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FRI0176 Safety of anti-TNF Alfa Agents during Pregancy and Breastfeeding: Longterm Follow up of Exposed Children in A Case-Series of Mothers with Chronic Arthritides
  1. F. Dall'ara1,
  2. R. Reggia1,
  3. C. Bazzani1,
  4. L. Andreoli1,
  5. M. Agosti2,
  6. G. Mazza1,
  7. M.G. Lazzaroni1,
  8. A. Lojacono3,
  9. M. Motta4,
  10. A. Tincani1
  1. 1Rheumatology and Clinical Immunology, Spedali Civili and University of Brescia, Brescia
  2. 2Rheumatology Unit, Istituto Ortopedico Gaetano Pini, Milan
  3. 3Obstetrics and Gynaecology
  4. 4Neonatology and NICU, Spedali Civili and University of Brescia, Brescia, Italy


Background Anti-TNFalfa agents are used to control disease activity in patients with Chronic Arthritides (Rheumatoid Arthritis, Psoriatic Arthritis, Ankylosing Spondylitis), often during the wash-out period of teratogenic DMARDs and are usually discontinued at positive pregnancy index. However, the presence of a moderate to severe maternal disease activity during pregnancy or puerperium may require the use of the drugs also in the 2nd-3rd trimester and/or in the postpartum period. Few data are available in literature regarding their use in pregnancy and only anecdotal during lactation.

Objectives To compare the health and developmental conditions of children exposed in utero and/or with breastfeeding to anti-TNFalfa agents with non-exposed children born to women with the same disease.

Methods Data on birth, lactation, weaning, growth parameters, developmental milestones, vaccinations and disease conditions were collected submitting an ad-hoc created questionnaire to women affected by chronic arthritides treated with an anti-TNF alfa agent during one or more trimesters of gestation and/or during breastfeeding (cases). Data have been compared to those obtained from mothers affected from the same disease but not exposed to anti-TNF alfa therapy (controls)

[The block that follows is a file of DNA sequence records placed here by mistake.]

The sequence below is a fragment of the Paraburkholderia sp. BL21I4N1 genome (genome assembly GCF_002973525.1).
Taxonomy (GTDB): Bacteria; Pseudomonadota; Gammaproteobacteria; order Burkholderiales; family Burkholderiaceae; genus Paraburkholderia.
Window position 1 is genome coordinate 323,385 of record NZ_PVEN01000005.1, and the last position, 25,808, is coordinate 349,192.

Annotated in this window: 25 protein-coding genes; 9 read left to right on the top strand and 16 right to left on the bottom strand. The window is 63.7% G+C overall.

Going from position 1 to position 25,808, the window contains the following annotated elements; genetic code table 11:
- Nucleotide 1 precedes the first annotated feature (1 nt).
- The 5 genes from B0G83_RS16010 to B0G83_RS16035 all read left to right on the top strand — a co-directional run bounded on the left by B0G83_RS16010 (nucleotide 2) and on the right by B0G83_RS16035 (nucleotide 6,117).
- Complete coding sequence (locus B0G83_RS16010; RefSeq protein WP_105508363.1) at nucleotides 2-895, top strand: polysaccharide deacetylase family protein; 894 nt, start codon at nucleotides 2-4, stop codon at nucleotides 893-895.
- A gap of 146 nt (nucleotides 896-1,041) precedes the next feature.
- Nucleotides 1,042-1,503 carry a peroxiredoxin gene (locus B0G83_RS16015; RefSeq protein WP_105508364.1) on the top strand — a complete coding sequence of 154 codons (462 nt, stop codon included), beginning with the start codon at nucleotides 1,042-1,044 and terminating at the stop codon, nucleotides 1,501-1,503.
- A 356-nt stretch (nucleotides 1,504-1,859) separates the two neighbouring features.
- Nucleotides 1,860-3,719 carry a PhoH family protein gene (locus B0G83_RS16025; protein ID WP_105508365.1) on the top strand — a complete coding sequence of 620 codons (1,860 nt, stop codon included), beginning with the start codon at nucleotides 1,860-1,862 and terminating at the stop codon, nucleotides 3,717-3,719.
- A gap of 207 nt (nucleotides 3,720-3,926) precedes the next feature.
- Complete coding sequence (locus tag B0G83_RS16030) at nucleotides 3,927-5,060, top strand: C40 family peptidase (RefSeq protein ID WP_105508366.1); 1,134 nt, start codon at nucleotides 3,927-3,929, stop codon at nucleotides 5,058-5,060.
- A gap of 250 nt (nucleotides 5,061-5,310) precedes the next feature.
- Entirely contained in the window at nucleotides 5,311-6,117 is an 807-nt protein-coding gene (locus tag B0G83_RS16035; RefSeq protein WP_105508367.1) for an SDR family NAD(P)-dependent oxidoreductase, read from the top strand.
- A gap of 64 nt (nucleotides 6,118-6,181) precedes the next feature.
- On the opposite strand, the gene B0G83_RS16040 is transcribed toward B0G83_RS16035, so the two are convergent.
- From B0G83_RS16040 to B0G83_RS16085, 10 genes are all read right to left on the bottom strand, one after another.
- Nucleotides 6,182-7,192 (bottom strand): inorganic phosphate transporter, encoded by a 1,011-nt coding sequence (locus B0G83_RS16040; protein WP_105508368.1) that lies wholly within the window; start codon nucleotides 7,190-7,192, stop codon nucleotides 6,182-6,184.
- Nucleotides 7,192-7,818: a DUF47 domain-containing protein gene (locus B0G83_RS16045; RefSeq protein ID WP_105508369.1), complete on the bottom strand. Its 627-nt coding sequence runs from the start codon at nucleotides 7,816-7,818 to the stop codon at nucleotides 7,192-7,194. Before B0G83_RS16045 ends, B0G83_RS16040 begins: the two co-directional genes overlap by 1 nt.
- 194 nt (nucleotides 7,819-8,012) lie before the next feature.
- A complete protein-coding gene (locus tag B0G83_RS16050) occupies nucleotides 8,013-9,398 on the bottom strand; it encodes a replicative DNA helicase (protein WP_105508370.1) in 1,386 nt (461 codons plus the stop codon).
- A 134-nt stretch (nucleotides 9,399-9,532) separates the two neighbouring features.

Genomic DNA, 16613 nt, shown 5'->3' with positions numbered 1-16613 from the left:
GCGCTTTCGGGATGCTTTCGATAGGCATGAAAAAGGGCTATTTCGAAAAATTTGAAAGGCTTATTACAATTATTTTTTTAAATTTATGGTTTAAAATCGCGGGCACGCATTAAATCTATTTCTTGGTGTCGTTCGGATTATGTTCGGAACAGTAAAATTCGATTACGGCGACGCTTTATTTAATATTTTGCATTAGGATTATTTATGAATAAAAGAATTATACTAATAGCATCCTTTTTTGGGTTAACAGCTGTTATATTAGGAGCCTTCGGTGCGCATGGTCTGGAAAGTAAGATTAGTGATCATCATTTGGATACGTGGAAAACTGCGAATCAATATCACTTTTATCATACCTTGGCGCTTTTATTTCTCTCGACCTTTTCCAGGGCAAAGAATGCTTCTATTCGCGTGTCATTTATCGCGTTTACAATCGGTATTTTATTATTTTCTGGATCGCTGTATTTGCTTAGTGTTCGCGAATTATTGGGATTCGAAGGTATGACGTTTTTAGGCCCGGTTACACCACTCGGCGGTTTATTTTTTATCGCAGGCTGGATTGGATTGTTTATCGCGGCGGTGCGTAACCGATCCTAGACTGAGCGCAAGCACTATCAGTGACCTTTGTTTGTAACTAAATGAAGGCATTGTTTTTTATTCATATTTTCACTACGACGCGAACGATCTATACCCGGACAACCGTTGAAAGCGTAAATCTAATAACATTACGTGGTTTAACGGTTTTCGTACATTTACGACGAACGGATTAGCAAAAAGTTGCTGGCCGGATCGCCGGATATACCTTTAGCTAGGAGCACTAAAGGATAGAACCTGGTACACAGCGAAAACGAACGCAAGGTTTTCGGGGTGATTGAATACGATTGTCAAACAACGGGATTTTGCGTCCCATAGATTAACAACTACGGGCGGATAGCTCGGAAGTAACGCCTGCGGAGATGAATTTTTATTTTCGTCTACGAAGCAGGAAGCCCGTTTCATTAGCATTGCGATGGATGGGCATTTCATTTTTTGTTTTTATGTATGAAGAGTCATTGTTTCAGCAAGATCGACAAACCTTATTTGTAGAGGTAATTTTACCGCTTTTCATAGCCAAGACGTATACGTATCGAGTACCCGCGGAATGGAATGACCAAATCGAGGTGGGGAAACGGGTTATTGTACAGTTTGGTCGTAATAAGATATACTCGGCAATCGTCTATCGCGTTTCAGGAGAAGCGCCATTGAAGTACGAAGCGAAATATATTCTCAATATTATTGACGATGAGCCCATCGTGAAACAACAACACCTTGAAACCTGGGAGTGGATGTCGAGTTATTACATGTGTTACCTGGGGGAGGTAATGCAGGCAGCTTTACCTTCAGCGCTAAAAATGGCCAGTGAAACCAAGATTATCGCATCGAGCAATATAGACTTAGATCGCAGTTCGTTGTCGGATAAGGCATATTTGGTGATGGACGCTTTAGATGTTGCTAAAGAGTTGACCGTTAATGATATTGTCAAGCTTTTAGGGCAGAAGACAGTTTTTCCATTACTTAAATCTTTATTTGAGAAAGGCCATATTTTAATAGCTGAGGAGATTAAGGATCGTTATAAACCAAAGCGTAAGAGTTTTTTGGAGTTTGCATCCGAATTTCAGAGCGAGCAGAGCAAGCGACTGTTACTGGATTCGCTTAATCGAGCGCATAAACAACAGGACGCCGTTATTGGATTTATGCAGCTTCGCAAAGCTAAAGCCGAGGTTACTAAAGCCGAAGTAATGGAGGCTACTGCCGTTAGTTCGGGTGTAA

Results The table reports the characteristics of 34 cases (15 male, 19 female) (26 exposed to Etanercept, 5 to Adalimumab, 2 to Golimumab and 1 to Certolizumab) and 34 controls (19 M, 15 F). Twenty-six children were exposed during the first trimester (discontinuation of anti-TNFalfa agent at positive pregnancy index), while 8 during the 2nd-3rd trimester (discontinuation at 34th-37th week, mean exposure of 81 days). Both cases and controls underwent vaccinations without any severe complications. Vaccinations were protective; only one child with periconception exposure to etanercept developed chicken-pox despite vaccination. Seven children were breastfed during maternal anti-TNFalfa therapy (5 etanercept, 2 adalimumab): no differences in growth parameters, developmental milestones, vaccinations and diseases in the first year of life were highlighted in comparison to those not exposed to the drugs with lactation.

Conclusions No differences in birth parameters, congenital malformations, and developmental steps in the first 24 months of life have been found between cases and controls. Growth parameters were within the curves of the general population. Cases received more vaccinations than controls. This may be due to the feeling by either parents or paediatricians that these children exposed to immunosuppressive agents could be more susceptible to infectious diseases. No relevant infectious diseases nor post-vaccine complications have been noted in the 6 children exposed to anti- TNFalfa during the 2nd-3rd trimester of gestation nor in the 5 exposed during lactation. Globally, the long-term follow-up of children supports the safety of use of anti-TNFalfa agents, either preconceptionally or during the 2nd-3rd trimester of pregnancy. Data on use during breastfeeding are still anecdotal but can be helpful for counseling the patients who are strongly motivated to breastfeed.

Disclosure of Interest None declared

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